15.4.5 Defining New Types

In the previous sections we have described how to construct elaborate type specifications for defcustom. In some cases you may want to give such a type specification a name. The obvious case is when you are using the same type for many user options: rather than repeat the specification for each option, you can give the type specification a name, and use that name each defcustom. The other case is when a user option’s value is a recursive data structure. To make it possible for a datatype to refer to itself, it needs to have a name.

Since custom types are implemented as widgets, the way to define a new customize type is to define a new widget. We are not going to describe the widget interface here in details, see Introduction in The Emacs Widget Library, for that. Instead we are going to demonstrate the minimal functionality needed for defining new customize types by a simple example.

(define-widget 'binary-tree-of-string 'lazy
  "A binary tree made of cons-cells and strings."
  :offset 4
  :tag "Node"
  :type '(choice (string :tag "Leaf" :value "")
                 (cons :tag "Interior"
                       :value ("" . "")

(defcustom foo-bar ""
  "Sample variable holding a binary tree of strings."
  :type 'binary-tree-of-string)

The function to define a new widget is called define-widget. The first argument is the symbol we want to make a new widget type. The second argument is a symbol representing an existing widget, the new widget is going to be defined in terms of difference from the existing widget. For the purpose of defining new customization types, the lazy widget is perfect, because it accepts a :type keyword argument with the same syntax as the keyword argument to defcustom with the same name. The third argument is a documentation string for the new widget. You will be able to see that string with the M-x widget-browse RET binary-tree-of-string RET command.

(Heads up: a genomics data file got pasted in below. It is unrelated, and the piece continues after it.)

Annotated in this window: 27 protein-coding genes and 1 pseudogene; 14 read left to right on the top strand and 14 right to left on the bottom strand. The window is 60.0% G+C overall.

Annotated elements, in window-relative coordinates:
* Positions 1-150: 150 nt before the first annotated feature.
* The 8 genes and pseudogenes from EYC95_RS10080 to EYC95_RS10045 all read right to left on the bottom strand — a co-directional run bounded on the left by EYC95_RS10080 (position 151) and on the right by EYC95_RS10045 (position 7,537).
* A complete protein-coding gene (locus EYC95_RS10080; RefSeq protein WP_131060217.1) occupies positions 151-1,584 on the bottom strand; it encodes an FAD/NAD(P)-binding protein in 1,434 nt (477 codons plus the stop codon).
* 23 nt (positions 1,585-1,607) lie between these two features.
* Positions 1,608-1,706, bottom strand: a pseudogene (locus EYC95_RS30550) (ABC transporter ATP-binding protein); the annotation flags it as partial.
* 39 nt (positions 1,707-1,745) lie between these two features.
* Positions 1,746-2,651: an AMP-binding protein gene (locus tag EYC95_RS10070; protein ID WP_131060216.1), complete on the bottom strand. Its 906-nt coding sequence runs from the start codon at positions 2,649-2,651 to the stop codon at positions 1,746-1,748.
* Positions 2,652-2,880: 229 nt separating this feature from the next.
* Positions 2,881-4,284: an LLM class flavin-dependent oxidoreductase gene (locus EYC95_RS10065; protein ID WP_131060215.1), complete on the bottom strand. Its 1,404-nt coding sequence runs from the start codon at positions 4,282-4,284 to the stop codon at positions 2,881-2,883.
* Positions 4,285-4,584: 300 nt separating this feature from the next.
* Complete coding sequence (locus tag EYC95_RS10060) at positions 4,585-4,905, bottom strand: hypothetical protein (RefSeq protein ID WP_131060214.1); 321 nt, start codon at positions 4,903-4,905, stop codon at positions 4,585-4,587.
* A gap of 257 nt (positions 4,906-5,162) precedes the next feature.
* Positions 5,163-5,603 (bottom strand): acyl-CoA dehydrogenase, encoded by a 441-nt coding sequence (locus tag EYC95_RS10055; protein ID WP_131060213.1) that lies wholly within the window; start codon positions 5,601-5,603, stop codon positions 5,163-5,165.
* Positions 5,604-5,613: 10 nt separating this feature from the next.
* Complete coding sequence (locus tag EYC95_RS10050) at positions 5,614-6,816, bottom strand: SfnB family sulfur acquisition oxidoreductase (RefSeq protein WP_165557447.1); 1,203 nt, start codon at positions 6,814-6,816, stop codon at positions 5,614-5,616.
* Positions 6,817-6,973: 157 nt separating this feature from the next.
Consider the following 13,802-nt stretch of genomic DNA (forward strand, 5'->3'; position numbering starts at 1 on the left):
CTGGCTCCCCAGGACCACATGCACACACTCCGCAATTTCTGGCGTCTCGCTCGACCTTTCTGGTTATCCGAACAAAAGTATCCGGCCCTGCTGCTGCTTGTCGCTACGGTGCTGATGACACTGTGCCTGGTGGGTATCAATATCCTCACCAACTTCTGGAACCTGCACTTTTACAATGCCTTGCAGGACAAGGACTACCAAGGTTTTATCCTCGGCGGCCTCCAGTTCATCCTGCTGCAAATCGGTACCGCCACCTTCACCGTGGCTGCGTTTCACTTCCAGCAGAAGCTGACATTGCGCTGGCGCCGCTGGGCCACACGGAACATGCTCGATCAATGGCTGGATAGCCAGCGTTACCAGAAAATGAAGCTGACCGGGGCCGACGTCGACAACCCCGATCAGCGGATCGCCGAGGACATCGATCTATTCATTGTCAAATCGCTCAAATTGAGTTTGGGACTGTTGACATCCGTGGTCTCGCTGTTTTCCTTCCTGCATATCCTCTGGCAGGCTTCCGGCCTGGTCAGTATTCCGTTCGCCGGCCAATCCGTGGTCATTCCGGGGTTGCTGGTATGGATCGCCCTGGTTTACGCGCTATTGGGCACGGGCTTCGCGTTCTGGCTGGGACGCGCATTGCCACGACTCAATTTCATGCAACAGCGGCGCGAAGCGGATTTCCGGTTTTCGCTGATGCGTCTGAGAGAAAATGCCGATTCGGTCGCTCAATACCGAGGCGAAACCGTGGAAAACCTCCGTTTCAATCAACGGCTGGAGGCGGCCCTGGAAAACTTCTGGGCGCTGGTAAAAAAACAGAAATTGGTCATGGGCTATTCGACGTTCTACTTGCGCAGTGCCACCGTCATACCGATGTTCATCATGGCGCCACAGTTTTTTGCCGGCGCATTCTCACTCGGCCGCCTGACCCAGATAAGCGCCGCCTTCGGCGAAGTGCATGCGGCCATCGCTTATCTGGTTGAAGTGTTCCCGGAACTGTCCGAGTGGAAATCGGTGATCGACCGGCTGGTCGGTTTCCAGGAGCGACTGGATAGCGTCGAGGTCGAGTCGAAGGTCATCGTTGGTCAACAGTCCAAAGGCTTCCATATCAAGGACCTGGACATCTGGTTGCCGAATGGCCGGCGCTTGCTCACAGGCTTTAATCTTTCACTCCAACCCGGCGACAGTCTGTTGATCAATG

After these mandatory arguments follow the keyword arguments. The most important is :type, which describes the data type we want to match with this widget. Here a binary-tree-of-string is described as being either a string, or a cons-cell whose car and cdr are themselves both binary-tree-of-string. Note the reference to the widget type we are currently in the process of defining. The :tag attribute is a string to name the widget in the user interface, and the :offset argument is there to ensure that child nodes are indented four spaces relative to the parent node, making the tree structure apparent in the customization buffer.

The defcustom shows how the new widget can be used as an ordinary customization type.

The reason for the name lazy is that the other composite widgets convert their inferior widgets to internal form when the widget is instantiated in a buffer. This conversion is recursive, so the inferior widgets will convert their inferior widgets. If the data structure is itself recursive, this conversion is an infinite recursion. The lazy widget prevents the recursion: it convert its :type argument only when needed.